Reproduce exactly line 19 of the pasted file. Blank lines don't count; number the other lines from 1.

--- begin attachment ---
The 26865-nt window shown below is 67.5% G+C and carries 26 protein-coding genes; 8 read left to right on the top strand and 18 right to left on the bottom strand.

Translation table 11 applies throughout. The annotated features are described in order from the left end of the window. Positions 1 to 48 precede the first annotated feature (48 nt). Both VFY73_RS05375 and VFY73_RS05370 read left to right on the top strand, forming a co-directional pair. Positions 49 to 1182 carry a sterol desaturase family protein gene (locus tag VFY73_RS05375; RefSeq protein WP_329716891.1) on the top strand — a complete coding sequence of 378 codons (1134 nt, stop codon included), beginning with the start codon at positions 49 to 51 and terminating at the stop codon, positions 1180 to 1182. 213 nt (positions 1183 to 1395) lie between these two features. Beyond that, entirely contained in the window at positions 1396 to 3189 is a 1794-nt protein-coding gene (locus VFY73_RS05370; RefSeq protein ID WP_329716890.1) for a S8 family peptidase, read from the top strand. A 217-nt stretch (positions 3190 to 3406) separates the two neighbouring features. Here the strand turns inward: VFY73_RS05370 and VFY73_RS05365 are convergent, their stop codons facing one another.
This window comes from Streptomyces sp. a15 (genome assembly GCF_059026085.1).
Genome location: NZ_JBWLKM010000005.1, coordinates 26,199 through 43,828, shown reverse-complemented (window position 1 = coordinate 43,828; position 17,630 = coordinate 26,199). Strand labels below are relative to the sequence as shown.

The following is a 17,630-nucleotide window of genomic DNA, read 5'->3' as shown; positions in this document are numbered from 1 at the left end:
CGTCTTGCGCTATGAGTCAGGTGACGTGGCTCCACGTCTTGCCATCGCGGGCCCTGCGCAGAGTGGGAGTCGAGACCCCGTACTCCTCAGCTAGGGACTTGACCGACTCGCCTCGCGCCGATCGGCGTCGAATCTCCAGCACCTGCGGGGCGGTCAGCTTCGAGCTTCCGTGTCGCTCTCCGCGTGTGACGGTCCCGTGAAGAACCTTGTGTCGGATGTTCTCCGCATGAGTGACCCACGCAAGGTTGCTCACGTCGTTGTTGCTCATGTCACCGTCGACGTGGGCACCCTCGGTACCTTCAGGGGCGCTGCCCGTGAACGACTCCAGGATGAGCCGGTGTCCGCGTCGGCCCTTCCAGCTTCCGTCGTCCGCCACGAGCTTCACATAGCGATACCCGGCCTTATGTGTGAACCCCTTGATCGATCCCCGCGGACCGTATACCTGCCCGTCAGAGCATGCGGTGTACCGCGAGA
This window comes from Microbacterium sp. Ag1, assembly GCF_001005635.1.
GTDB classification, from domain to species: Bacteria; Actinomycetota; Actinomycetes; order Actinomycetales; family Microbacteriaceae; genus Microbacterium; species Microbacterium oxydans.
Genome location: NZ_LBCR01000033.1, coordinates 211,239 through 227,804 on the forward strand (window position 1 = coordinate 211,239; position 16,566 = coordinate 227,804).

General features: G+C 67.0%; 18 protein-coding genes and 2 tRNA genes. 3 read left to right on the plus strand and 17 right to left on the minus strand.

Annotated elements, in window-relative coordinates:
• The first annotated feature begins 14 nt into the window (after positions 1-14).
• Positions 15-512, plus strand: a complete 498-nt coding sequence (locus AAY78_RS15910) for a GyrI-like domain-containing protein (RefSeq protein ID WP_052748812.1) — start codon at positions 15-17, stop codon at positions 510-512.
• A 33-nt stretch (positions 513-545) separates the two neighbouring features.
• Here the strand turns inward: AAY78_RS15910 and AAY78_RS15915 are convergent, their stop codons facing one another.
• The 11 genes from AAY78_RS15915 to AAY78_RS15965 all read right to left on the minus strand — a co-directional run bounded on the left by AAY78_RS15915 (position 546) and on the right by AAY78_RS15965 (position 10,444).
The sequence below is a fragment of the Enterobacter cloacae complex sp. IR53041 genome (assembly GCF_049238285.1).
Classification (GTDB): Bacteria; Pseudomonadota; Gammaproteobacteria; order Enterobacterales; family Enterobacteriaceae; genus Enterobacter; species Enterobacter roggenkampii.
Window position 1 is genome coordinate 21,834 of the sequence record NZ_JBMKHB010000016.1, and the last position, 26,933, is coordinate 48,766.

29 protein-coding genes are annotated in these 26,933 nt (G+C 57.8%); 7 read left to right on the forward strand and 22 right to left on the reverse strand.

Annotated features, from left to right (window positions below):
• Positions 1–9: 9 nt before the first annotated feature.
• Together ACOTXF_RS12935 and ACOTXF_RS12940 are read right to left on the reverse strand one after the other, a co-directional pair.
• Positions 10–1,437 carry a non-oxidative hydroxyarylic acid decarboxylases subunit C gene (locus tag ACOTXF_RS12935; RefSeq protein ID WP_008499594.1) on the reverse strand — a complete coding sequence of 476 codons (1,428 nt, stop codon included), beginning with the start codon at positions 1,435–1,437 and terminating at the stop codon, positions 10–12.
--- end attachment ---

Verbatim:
Window position 1 is genome coordinate 21,834 of the sequence record NZ_JBMKHB010000016.1, and the last position, 26,933, is coordinate 48,766.